Applebutter Fest returns to Grand Rapids on Sunday

Oct. 8—GRAND RAPIDS, Ohio — It started as a historical society fund-raiser in 1977.

Now it attracts nearly 25,000 fans to the village annually, all drawn by the enticing aroma of apple butter.

After last year's hiatus, the Applebutter Fest returns to Grand Rapids, Ohio, on Sunday, when it will celebrate its 44th year. Festival co-chair Chuck Thomas said there will be plenty to do at the free festival between 10 a.m. and 5 p.m., including living history demonstrations, an antique car show, musical entertainment, a juried art and craft show, and children's activities.

The Wood County Health Department will offer vaccinations this year at the fire station.

But the apple butter, of course, is the star attraction.


What: Applebutter Fest

When: 10 a.m. to 5 p.m. Sunday

Where: Downtown Grand Rapids.

Admission: Admission is free and parking is $15


Angie Miller, a first-time volunteer serving on the canning committee, said the apple butter is one of a kind.

"They brought around samples while we were canning last week, and I'm telling you it was so amazing," she said. "I told them they need to bring more samples around."

Miller said the festival's rich history attracted her to volunteering.

"I moved to the community around a year ago and wanted to connect, and what better way to do so than to join a tradition of 44 years making apple butter," she said. "I've loved it! I enjoy giving back, and I've met so many people. I'm down at the old fire station using a 100-year-old apple peeler. I love this history, so this opportunity is really cool."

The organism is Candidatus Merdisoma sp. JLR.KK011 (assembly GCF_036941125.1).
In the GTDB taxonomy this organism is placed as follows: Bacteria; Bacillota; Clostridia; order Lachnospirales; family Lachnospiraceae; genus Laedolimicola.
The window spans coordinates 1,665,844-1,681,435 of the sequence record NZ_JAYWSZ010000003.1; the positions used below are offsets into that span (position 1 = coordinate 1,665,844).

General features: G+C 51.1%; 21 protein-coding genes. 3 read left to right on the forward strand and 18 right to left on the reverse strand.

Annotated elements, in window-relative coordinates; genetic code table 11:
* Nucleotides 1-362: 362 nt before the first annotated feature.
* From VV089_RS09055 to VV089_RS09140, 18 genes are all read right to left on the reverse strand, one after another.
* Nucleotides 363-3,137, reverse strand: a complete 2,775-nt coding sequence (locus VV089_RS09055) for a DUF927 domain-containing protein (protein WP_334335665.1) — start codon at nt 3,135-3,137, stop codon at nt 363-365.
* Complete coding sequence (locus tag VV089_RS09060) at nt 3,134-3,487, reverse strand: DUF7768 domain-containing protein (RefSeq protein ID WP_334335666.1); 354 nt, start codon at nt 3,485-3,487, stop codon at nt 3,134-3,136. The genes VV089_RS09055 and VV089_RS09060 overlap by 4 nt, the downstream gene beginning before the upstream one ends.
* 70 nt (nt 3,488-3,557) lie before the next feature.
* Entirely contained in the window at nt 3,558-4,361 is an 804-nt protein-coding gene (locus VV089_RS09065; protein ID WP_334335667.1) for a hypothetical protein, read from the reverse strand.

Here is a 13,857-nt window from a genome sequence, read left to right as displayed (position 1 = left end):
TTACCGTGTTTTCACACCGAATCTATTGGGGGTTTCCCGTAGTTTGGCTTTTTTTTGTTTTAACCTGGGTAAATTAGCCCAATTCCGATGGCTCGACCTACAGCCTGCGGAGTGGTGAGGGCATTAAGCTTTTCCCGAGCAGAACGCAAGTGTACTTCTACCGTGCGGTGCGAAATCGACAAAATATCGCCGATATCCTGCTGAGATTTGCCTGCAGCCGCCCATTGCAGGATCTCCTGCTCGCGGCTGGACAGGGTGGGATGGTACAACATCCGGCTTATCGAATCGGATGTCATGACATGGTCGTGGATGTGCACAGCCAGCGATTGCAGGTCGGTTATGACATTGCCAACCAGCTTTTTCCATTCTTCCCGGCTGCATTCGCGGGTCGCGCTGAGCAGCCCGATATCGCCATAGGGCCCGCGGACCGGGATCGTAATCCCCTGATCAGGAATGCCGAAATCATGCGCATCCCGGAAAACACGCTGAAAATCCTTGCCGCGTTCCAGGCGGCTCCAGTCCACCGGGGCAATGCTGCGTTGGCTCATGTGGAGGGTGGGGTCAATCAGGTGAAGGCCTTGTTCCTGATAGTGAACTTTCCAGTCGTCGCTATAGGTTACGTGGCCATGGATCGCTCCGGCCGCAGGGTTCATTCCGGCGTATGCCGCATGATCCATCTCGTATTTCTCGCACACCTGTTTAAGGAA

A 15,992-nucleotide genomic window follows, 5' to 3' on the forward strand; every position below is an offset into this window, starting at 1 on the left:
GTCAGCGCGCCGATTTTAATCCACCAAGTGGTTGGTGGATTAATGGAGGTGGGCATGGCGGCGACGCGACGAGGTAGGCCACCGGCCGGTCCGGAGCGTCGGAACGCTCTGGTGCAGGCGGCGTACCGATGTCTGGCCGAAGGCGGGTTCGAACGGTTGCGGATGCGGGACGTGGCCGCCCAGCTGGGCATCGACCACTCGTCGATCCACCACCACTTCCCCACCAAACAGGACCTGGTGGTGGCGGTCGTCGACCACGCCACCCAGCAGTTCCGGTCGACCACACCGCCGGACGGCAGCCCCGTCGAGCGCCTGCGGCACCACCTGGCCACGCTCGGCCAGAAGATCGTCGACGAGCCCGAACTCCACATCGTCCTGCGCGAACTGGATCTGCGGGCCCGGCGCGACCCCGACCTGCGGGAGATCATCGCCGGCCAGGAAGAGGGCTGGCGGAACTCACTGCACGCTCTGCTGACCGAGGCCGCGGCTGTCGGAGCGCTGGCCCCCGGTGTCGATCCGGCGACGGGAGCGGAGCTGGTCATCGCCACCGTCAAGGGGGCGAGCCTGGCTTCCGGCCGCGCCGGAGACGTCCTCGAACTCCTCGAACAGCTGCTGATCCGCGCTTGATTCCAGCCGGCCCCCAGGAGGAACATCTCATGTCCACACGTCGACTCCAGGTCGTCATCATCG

Miller said there's a lot of effort that goes into creating the beloved apple butter.

"The kettles take at least five hours of constant stirring to make sure the apple butter isn't burning. We start the kettles very early in the morning, and our first kettle is due to come off around noon. We'll then can it immediately and make sure it's sealed and start the second kettle," she said.

Thomas said the event has evolved significantly since its inception as a fund-raiser for the Grand Rapids Historical Society.

"It's really grown because of our offerings. It's always on a Sunday, and the whole experience is a wonderful opportunity for families. It makes for a nice day. You don't have to do anything but relax on the river, or you can do a lot with our activities," he said.

Thomas said organizers are ecstatic to bring the festival back following last year's cancellation due to the pandemic.

"We're excited about getting back at it. My wife and I have been to different events throughout the year now that things are loosening up. For a while, people had gotten used to not being able to do anything, but now folks are getting out, leaving their homes," he said.

He added that he anticipates welcoming attendees back for yet another year of tradition and history.

"I love the village, and it's one of the biggest events we have. Each year it brings a lot of nice people to our village and our downtown area. We also have a gorgeous location along the river and have one of the best views, if not the best views, in northwest Ohio and southeast Michigan," he said.

First Published October 8, 2021, 8:00am